The wide receiver position will (likely) not generate the most media buzz this offseason. Needs at other high-profile positions and the recent Rob Gronkowski issues will dominate headlines over the next few weeks and months. Not to mention the enduring sagas of the Malcolm Butler benching and alleged Brady-Belichick rift. But there are plenty of reasons why the wide receiver group bears watching as the offseason unfolds and camp starts.
The Patriots currently have eight wide receivers under contract for 2018, per Spotrac: Brandin Cooks ($8.4M), Julian Edelman ($4.7M), Chris Hogan ($3.3M), Phillip Dorsett ($1.5M), Kenny Britt ($1.5M), Malcolm Mitchell ($774K), Cody Hollister ($555K), and Riley McCarron ($555K). Over The Cap includes Bernard Reedy in their positional mix, whereas Spotrac does not. Regardless, the likelihood of Reedy making the team as a wide receiver in 2018 is not good, so let’s not dwell on the discrepancy. Let’s also not include Matt Slater, who will likely be re-signed but is certainly not part of the wide receiver equation.
The top of the depth chart should shake out fairly predictably this offseason, albeit more expensive than usual. All signs are pointing to Edelman being 100% healthy for the start of training camp. Brandin Cooks was very good in his first year with NE and is set to play on his fifth-year option. $8.5 million is a large hit, but not prohibitive. The Patriots are likely working to extend Cooks to lower his cap hit for 2018, which would be smart: he’s young, smart, and talented. He’s not a perfect receiver, but he’s also a full year younger than Malcolm Mitchell, so there is an opportunity to improve. Even if the extension doesn’t work, he’ll likely stick around. I find it highly unlikely that New England traded a first round pick for Cooks without the expectation that he could play in 2018 at the $8.5M cap hit.
Chris Hogan was productive and dependable when he played in 2017. He can disappear against press coverage, but he clearly has the trust of the coaching staff and Tom Brady. Hogan was banged up all year and should spend the offseason at Danny Amendola’s School of Avoiding Hits. Hogan’s cap hit is reasonable and at the age of 29, the Patriots may consider extending the wide receiver.
Speaking of Amendola… the 32-year-old continues to step up in big moments. He was practically unstoppable in the playoffs. He also catches punts. The Patriots will try to bring him back, and Amendola has shown a willingness to sacrifice money to play in New England. However, given his playoff performance, there’s always the chance another team jumps into the mix and offers him a deal he can’t refuse.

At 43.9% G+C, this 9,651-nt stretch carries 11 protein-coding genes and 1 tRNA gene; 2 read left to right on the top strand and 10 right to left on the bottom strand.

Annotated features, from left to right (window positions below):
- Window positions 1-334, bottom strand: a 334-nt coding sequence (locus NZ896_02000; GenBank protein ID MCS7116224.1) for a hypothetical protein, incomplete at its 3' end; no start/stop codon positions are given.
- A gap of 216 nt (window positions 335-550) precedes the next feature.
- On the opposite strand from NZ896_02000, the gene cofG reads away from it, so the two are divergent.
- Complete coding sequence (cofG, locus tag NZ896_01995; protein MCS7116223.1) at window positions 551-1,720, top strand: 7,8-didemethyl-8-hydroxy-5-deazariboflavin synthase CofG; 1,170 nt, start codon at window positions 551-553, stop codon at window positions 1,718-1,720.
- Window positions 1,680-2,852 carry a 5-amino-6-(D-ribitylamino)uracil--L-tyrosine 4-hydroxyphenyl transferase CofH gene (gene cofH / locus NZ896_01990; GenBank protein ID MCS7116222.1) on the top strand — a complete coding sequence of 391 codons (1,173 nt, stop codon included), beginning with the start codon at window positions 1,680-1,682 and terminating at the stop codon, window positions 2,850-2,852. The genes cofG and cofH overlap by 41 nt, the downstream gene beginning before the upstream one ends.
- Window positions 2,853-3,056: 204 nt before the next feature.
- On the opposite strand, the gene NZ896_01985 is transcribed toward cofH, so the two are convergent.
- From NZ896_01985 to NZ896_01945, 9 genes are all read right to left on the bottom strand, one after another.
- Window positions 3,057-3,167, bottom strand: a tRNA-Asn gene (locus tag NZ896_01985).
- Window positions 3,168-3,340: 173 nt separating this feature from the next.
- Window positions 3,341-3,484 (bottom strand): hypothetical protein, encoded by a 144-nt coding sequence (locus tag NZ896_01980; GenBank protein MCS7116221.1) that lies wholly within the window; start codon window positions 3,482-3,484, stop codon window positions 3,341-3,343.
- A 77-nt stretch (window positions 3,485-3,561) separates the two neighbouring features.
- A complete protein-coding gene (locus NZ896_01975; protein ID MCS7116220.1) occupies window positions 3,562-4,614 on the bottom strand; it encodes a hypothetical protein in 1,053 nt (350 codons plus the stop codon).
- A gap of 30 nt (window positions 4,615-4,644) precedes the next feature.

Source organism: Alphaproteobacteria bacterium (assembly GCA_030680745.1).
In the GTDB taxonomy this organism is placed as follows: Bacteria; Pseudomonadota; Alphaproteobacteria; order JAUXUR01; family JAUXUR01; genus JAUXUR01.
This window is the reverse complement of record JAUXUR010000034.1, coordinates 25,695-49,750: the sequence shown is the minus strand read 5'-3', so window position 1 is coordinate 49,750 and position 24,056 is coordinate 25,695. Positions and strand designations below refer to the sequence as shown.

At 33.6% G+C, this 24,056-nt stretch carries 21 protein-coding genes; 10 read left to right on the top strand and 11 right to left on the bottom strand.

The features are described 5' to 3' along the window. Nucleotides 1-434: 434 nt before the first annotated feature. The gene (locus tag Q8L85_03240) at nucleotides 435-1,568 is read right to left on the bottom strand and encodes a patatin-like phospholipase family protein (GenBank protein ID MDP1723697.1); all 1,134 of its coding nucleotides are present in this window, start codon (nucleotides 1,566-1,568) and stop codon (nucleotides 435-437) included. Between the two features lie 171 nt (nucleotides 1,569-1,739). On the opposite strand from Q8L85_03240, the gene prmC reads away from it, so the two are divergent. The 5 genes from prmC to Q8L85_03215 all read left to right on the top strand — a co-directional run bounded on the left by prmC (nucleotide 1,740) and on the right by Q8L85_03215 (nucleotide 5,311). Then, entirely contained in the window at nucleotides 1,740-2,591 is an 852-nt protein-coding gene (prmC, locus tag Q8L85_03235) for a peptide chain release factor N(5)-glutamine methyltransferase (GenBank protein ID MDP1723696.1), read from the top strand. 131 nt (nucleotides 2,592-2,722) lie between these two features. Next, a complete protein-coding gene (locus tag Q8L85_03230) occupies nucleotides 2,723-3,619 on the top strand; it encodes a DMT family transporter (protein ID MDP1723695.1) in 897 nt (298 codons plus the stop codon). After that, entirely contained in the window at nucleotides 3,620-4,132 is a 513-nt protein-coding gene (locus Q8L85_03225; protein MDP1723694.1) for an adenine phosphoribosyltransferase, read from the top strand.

With Edelman, Cooks, and Hogan under contract, the top of the depth chart should remain intact heading into camp. Behind the top three players, the competition for the final two to three roster spots will be fierce. If you assume Amendola returns, that leaves two available spots at the absolute most. The Patriots have three players, who all have NFL experience, signed in Phillip Dorsett, Malcolm Mitchell, and Kenny Britt. New England also has two practice squad players, Cody Hollister and Riley McCarron, under contract.
Let’s start with the practice squad players. Both Hollister and McCarron spent the year on the Patriots’ practice squad and both players will be fighting to stay on the roster. The Patriots liked them enough to keep them around for a year, so it will be worth monitoring if either can make a sophomore jump once camp begins. McCarron will be invariably christened as the next “Wes Welker” or “Julian Edelman” because of how he looks, but he faces long odds of being the next great slot receiver. However, the need for a developmental prospect at the slot position does exist, and McCarron has punt return experience from college as well.
Britt was brought in mid-season for depth reasons and has one year left on a team-friendly contract. His time in Cleveland was a disaster after signing a four-year, $32.5 million contract in 2017. Not much seems to go right with the Browns and the offense in Cleveland has been a mess under Hue Jackson. Being in New England and catching passes from Tom Brady is certainly a big difference. Analytics website Football Outsiders actually loved Kenny Britt heading into 2017, mostly because he was an untapped talent who spent his entire career with bad quarterbacks and bad coaches. Does playing with Hue Jackson and Deshone Kizer change that theory?
I doubt Britt can suddenly become a Pro-Bowl caliber player, but he does offer a skillset that doesn’t exist on the depth chart: He’s a big-bodied receiver who provides a physical presence that Edelman, Hogan, and Cooks don’t. If Britt can consistently catch the ball (something he hasn’t done) and beat press coverage, he has a chance to have a role in certain packages and matchups. New England certainly could have used a receiver like him against Miami, where the Dolphins’ physicality at the line of scrimmage derailed New England’s timing. After signing with the Patriots, Britt expressed his excitement to be in New England. Perhaps this opportunity, along with being in a contract year, will provide Britt with the motivation to become a difference maker.